Naira firms up at interbank market


The Naira has appreciated marginally against the dollar at the interbank market, gaining 25k to exchange at N305, as against N305.25 which was traded on Tuesday.
However, trading activities on the floor of the Bureau De Change saw the Naira sold at N399 to a dollar, which was the Central Bank of Nigeria controlled price, while the Pound Sterling and the Euro closed at N585 and N506 respectively.
The Naira continued to slide at the parallel market, closing at N480 to a dollar, while the Pound Sterling and the Euro traded at N580 and N505 respectively.
Traders at the market said they have been trading under acute Forex shortage. A BDC operator, Mr. Harrison Owoh, said there had been sustained fall in the sale of foreign currencies to BDCs for two weeks running.
Owoh attributed the shortage to the fall in inflow into the country. He said, “For two weeks running, BDCs have been getting $8,000 instead of 15,000 weekly dollar sale from Travelex.”
However, the Director General of Lagos Chambers of Commerce and Industry, Mr. Muda Yusuf, expressed his displeasure over the consistent slide of the Naira.
Yusuf who spoke in an exclusive interview with The Point said liquidity should be restored to forex market while the emphasis on demand management of the forex market should be reduced.
He said time has come for Nigeria to market its abounding opportunities to the global investment community for a broader view of the country, its resources and people.
He explained that although Nigeria is one of the several rapidly growing economies in Africa, international investors are still wary of the corruption and instabilities in the country. Development of the non-oil sectors, such as manufacturing and agriculture may help to alleviate Nigeria’s reliance on the oil industry and ensure sustainable economic growth that can attract investment.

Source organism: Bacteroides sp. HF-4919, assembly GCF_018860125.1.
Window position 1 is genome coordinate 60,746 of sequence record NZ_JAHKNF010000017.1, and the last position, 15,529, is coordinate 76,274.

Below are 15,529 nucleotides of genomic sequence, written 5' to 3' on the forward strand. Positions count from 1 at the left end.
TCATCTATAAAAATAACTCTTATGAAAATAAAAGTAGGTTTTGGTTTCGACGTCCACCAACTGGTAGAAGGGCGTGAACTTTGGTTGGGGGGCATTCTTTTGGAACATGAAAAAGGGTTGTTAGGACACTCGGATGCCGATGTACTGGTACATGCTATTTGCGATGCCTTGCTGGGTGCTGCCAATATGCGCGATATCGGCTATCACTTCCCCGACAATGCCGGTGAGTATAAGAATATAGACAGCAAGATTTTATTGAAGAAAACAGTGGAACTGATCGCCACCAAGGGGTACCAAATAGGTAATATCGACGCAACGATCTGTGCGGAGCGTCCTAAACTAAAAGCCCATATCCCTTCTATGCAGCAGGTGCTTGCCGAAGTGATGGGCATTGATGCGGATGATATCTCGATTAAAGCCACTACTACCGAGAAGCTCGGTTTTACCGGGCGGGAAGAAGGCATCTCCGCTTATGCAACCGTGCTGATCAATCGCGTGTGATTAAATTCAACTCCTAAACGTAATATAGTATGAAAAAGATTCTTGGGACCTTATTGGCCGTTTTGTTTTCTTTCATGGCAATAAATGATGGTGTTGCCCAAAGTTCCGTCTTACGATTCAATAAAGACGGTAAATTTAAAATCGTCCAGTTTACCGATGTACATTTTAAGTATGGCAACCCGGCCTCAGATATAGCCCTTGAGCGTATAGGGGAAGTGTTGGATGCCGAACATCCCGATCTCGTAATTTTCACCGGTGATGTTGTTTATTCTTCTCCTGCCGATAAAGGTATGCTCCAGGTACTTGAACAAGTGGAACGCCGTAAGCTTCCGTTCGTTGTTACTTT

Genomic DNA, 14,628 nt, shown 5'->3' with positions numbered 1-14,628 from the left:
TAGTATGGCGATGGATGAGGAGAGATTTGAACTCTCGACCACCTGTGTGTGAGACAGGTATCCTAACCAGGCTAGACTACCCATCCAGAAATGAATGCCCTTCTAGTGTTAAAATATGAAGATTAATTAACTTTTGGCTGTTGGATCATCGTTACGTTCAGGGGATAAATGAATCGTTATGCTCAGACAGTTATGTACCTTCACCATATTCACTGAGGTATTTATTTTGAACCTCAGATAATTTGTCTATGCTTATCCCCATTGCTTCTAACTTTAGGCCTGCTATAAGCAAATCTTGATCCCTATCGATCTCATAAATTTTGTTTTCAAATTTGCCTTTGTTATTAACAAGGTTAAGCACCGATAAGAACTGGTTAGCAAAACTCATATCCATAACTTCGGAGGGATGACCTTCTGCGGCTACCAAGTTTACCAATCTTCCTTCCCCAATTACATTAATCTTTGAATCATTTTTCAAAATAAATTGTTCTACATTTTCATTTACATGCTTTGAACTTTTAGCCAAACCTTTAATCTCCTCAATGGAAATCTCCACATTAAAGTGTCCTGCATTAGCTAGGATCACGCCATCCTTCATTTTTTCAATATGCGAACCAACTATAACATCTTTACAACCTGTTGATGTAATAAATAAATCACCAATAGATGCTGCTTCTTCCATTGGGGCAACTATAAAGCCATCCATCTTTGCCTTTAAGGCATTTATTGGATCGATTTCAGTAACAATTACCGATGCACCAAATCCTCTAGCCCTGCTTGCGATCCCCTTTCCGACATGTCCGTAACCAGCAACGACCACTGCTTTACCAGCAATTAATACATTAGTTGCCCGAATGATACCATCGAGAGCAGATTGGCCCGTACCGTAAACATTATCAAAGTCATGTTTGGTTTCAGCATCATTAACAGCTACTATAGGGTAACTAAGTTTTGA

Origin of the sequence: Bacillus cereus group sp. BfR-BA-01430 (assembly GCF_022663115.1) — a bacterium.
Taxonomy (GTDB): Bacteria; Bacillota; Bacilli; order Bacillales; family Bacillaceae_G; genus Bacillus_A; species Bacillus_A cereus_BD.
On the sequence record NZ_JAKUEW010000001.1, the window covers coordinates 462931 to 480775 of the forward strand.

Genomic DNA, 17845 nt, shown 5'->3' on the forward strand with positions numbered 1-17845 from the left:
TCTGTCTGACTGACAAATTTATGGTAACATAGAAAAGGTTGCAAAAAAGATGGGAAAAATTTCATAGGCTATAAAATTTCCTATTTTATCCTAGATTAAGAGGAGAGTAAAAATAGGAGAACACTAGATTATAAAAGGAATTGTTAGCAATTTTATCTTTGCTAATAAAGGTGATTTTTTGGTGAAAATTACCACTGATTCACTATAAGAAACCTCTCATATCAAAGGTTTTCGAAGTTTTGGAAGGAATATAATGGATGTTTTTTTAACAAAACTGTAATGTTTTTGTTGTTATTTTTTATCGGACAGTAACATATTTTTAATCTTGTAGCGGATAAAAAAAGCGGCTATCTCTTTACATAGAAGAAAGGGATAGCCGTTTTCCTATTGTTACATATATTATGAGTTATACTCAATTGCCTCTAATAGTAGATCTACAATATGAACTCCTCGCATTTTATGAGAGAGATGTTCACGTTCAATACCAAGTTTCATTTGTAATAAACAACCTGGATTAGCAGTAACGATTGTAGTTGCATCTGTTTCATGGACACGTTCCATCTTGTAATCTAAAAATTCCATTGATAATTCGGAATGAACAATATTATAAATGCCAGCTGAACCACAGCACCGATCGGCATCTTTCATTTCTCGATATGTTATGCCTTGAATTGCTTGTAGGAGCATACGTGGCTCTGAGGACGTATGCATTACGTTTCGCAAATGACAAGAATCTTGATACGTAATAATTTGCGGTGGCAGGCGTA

The LCCI boss said basically to resuscitate the economy, there are certain things that need to be looked into, adding that the high cost of borrowing as represented in Treasury bill rate and the bonds is crowding the private sector in the financial market, affecting the growth of investment and financial intermediation.
According to him, the tight monetary policy in form of high cash reserve ratio (30 per cent), liquidity ratio(22 per cent) , monetary policy rate (12 per cent) has led to an increase in interest rate and better returns on investment in the money market.
“This is a disincentive to investment in the capital market. High interest rate is not good for firms in the real sector, many of which are listed on the Nigerian Stock Exchange (NSE). This has implications for Return on Investment (ROI) for those firms and by extension ROI on those equities,” Yusuf said.